I am intrested in Tor Lillqvist's Win32 port of GTK+ has it been tested on win2000 ? I know that alot of work was done on NT and their was some problems with useing it for win9x (which where fixed as far as I can tell) I am intrested because if it works well and fits in with windows then I might have an arguement to make all dev work on GTK+ and stop useing MFC and then porting to Xwidgets also has anyone thought about a Mac OS 10 port ? Ive seen the shots of BeOS thanks to event loop ! pango sounds nice hope that the text model can be something good I have big problems with german text in X progs now cheers john ps oh and the IDE needs to be like delphi or VB sad but true
    [ Reply to this ]
    Python IDE & GtkClueHunter
    by Jaska Mäkynen on Tuesday December 28, @06:20AM
    I *really* hope the IDE would have an editor which used GtkClueHunter, so when one writes: os. and presses the 'hunt' button, it would pop out a list of os-module's available methods and attributes. And so on... -jim
    [ Reply to this ]
    The GTK Object system
    by Jonathan Bartlett on Tuesday December 28, @04:37PM
    I was wondering if there was any plan to move the GTK+ object system to GLIB. If it were moved there, many programs that don't want to be GUI-bound could make use of the type system, as well as its bindings to the many other languages. It seems silly to me to bind it so tightly with the windowing code. If you moved the base object classes (GTK_OBJECT GTK_ENUMERATION, etc.) to GLIB, you could then just extend them from GTK as you are currently doing. Very little code would have to be changed, but the advantages of having an nice C-language object system for CLI programs would be immense. That way, stuff like BSE wouldn't need to include it's own object system, just #include , making programs more interoperable. Am I missing some technical hurdle here? Jon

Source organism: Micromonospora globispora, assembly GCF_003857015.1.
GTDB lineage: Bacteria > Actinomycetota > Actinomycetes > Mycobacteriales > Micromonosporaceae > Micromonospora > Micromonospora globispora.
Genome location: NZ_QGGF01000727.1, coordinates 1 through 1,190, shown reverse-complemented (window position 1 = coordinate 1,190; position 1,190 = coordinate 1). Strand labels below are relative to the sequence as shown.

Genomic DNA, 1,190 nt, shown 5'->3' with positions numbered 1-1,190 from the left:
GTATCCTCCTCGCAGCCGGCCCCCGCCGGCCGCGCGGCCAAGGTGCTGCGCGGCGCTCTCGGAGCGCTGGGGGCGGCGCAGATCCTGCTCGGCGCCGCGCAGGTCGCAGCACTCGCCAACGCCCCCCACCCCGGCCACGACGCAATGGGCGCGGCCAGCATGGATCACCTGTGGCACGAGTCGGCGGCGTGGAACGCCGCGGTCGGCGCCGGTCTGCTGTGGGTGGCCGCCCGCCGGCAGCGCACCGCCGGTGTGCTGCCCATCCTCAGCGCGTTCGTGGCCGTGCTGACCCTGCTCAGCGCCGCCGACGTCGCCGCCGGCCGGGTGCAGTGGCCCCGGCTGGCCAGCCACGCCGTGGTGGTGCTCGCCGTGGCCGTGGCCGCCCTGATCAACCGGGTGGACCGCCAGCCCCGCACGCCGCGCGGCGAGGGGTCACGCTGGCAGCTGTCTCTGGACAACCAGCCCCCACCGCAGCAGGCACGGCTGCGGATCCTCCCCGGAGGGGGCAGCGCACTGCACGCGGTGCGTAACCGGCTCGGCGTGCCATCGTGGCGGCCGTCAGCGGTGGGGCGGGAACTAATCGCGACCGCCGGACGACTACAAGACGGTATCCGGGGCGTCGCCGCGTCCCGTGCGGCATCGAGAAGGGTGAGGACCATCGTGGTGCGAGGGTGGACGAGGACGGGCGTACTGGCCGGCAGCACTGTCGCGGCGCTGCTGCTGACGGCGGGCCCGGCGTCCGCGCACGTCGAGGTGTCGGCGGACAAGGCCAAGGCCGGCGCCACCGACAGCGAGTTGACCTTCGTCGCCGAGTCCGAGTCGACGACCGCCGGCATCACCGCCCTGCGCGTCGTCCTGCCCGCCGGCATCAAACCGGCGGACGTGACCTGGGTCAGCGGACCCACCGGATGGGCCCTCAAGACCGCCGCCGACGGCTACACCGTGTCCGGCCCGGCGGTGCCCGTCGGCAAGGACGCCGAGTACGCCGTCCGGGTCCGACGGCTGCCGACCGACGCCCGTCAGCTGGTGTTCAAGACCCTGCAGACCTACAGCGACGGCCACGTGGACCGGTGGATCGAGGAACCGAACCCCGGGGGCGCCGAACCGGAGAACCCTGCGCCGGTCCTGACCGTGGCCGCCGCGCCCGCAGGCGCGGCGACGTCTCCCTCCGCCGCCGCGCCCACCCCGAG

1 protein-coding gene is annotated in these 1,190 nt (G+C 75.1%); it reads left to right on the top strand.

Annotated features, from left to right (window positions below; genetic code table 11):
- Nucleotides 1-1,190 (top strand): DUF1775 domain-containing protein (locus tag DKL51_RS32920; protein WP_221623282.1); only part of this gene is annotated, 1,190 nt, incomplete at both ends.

[ Reply to this ]
    • Re: The GTK Object system
      by Iggy on Tuesday December 28, @05:57PM
      There's been a pretty heated discussion of this very point on the gtk-devel mailing list recently. Check the archives for more details. The general consensus is that GTK+/GLIB will have a more abstracted object system, like the one in BSE, in a future version, but whether or not it will be in 1.4 or 2.0 is still up for debate. I would suggest tralling through the gtk-devel mailing list archives for December/November for the current position. Iggy
      [ Reply to this ]
    Re: GNOME Developer's Interview Follow-up
    by Thomas MANGIN on Sunday January 02, @12:14PM
    Quoting Owen Taylor: Along with some other people at RHAD labs I've been experimenting with using Glade and Python to create a IDE of a sort (called Eider) as a step in this direction. Where can we find more information about this project. It seems very interesting. Thank you Thomas
    [ Reply to this ]
    • Re: GNOME Developer's Interview Follow-up
      by Owen Taylor on Sunday January 02, @05:38PM
      At the current time, not much more information is available. The code is in GNOME CVS, along with some design docs.

      You can also browse these docs using LXR

      When (and if -- Eider is experimental) this project is more ready, we'll post about it on Gnotices.

      [ Reply to this ]

    The Fine Print: The following comments are owned by whoever posted them.